Her Appaloosa, 17 hands tall, stands still, like granite
Slowly, she lifts his leg and drapes it like a ribbon across her worn, leather chaps,
Her arms and hands are prepared for a fight.
Her body ready to dodge one deadly blow that never happens because he trusts her.
Carefully, she cleans and files with a watchmaker’s precision
Each movement a memory reminding her to be ready for a fight that never happens because he trusts her.
From the shadows I watch morning light fall from above, tumbling over her bandana-covered head, and then across her shoulder where long blond hair once rested.
Her chaps shine like blemished gold.
Her tools reflect their aged usefulness.
I reflect on last night, how after we argued her calloused fingers brushed away tears I shed over something more powerful than a 17-hand horse--over something neither of us can control.
It was nothing like the fights we had not so long ago,
The fights about cleaning stalls, or my room, or what time I had to be home,
The fights when someone had to win.
Now, in this morning’s light, I watch her from a safe distance with respect, wishing I had let her teach me her skill, her art—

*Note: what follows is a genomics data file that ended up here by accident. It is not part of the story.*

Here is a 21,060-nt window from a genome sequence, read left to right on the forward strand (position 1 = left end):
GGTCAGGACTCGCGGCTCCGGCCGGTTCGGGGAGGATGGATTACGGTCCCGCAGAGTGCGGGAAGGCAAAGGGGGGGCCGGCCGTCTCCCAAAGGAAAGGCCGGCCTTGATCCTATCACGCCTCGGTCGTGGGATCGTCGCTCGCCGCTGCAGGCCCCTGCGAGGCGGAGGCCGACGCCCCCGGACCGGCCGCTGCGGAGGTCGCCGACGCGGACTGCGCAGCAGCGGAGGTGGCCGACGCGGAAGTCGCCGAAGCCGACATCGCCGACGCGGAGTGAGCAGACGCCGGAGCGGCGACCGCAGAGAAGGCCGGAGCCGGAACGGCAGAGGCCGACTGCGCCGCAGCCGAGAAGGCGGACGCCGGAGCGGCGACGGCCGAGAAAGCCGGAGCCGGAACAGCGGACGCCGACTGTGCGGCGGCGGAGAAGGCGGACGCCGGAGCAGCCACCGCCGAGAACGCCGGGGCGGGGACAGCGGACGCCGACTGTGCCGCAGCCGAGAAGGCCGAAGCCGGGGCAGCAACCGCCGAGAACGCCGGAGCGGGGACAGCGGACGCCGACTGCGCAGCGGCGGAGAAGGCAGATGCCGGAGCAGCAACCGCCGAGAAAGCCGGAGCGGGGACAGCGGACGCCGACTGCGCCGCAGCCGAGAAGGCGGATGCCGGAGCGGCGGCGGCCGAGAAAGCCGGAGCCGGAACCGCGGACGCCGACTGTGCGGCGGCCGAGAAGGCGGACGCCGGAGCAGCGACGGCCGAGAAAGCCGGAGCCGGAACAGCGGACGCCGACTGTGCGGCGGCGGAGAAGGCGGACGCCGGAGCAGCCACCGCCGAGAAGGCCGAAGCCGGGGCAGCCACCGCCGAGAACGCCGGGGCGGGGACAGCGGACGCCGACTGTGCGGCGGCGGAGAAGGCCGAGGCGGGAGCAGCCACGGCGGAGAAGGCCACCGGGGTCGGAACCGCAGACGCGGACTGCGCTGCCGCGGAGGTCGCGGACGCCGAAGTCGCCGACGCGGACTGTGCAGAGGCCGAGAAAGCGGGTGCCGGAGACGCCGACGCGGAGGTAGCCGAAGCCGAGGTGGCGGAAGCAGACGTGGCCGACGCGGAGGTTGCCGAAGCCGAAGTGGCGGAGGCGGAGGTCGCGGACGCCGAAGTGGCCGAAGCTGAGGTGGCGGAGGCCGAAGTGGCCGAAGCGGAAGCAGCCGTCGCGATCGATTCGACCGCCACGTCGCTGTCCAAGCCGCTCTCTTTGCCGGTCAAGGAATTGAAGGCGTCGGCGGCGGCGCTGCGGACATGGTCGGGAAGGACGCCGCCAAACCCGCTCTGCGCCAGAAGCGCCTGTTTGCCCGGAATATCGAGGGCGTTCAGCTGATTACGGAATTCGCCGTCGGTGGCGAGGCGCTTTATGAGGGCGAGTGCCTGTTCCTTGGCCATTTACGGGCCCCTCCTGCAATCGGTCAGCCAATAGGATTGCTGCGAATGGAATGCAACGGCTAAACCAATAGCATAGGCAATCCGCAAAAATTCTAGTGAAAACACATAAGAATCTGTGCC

An art passed to her from her father and her father’s father, and now, to no one.
Reluctantly, I interrupt her rhythm, “It’s time to go.” She nods.
In her usual, methodical finishing, she releases his leg
Pats his hindquarters to say, “We’re done,”
Stretches her back, accustomed to years of discomfort
Puts away her tools, just as her father kept them,
And leads the Appaloosa back into his stall.
He goes willingly because he trusts her.
One hour and two doctors later, midday sun falls from a window above us, tumbling quietly between IVs in her arms and over her shoulder where long blond hair once rested.
For three hours, her body drinks in chemo
She asks me mother questions.
I ask her daughter questions.
In the afternoon,
After a rest she never used to take,
I find her mending fences
20 acres out
Where she fights something I cannot see
Where she trusts in her own strength
Where she tries not to need me.
Among these fallen fences and this afternoon light
Where I watch her mind and body fight something more complicated than tangled barbed wire
We work side-by-side in a comfortable silence
I brush away silent tears, like sweat,
And I wish that I had learned to trust her long before now
Before the calluses
And especially before the day she left her fingerprints on my face gently, a face wet with fear, and said,
“Daughter, I can beat this. Trust me.”
*A poem I wrote in 2006 after meeting a woman farrier in Colorado.